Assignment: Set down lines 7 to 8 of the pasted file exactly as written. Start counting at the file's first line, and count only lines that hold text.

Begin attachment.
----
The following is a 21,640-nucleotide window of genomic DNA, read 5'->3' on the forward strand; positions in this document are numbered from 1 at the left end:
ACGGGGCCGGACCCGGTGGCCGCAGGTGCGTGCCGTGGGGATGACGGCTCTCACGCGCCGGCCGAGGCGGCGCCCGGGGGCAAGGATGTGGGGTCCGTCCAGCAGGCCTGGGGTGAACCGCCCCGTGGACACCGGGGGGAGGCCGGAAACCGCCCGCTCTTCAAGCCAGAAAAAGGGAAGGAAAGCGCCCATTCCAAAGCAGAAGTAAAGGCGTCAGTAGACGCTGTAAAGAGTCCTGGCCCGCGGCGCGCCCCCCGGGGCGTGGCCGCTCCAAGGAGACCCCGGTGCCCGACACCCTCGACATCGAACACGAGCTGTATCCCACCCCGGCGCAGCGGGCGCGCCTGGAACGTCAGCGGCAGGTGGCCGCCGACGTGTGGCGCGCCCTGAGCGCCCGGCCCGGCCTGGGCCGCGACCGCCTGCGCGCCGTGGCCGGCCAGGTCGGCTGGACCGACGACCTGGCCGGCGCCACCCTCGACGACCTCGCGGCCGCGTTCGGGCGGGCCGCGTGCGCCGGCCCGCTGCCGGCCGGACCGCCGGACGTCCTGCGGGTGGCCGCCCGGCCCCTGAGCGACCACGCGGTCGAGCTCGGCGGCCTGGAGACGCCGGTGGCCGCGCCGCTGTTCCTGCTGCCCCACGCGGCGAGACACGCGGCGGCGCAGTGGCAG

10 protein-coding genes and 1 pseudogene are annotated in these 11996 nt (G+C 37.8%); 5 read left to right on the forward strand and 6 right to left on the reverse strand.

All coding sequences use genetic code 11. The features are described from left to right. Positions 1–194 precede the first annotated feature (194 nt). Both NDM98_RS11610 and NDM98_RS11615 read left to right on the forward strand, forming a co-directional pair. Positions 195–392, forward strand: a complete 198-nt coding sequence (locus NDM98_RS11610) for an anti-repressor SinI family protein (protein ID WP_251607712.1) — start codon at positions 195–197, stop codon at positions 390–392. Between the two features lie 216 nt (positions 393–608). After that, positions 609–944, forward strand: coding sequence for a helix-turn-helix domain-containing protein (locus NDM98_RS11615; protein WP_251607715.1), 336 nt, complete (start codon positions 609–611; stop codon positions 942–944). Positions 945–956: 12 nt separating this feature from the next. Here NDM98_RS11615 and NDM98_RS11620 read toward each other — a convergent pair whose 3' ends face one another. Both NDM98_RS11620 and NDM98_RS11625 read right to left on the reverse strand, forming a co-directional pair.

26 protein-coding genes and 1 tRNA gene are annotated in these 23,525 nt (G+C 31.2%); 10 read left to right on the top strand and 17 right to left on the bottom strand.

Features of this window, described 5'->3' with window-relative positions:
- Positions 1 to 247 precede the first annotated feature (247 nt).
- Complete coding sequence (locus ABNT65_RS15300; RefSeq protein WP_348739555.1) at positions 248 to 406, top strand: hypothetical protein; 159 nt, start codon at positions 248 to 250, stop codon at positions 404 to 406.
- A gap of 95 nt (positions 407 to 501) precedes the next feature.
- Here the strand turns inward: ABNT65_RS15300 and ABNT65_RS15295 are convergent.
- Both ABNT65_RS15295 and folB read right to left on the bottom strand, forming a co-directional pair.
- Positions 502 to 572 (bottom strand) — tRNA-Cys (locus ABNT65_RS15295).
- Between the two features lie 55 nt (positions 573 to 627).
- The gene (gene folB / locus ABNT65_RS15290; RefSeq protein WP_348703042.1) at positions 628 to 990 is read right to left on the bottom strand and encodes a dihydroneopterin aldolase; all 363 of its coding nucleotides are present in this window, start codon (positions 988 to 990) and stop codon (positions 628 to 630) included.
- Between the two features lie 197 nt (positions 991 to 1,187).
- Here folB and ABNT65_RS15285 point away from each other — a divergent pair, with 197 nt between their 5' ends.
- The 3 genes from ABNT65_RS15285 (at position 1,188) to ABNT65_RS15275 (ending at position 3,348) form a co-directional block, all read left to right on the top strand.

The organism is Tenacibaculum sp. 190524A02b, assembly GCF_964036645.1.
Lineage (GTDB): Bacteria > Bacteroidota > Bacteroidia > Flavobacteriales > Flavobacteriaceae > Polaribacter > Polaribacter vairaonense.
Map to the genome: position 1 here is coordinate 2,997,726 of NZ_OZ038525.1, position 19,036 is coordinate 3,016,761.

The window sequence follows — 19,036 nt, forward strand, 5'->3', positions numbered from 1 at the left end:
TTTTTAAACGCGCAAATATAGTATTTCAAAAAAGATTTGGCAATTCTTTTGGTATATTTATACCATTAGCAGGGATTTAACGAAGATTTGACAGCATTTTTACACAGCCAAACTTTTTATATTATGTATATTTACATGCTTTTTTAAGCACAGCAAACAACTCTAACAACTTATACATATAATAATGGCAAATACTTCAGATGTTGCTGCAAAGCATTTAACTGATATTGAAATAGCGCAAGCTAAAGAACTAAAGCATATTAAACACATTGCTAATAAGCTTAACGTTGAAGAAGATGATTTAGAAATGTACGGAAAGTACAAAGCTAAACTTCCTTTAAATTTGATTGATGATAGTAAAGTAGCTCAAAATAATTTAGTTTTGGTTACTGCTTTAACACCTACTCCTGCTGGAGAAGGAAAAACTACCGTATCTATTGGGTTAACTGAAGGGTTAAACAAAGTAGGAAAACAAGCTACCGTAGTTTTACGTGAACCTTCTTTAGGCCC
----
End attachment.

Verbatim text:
- Positions 1 to 247 precede the first annotated feature (247 nt).
- Complete coding sequence (locus ABNT65_RS15300; RefSeq protein WP_348739555.1) at positions 248 to 406, top strand: hypothetical protein; 159 nt, start codon at positions 248 to 250, stop codon at positions 404 to 406.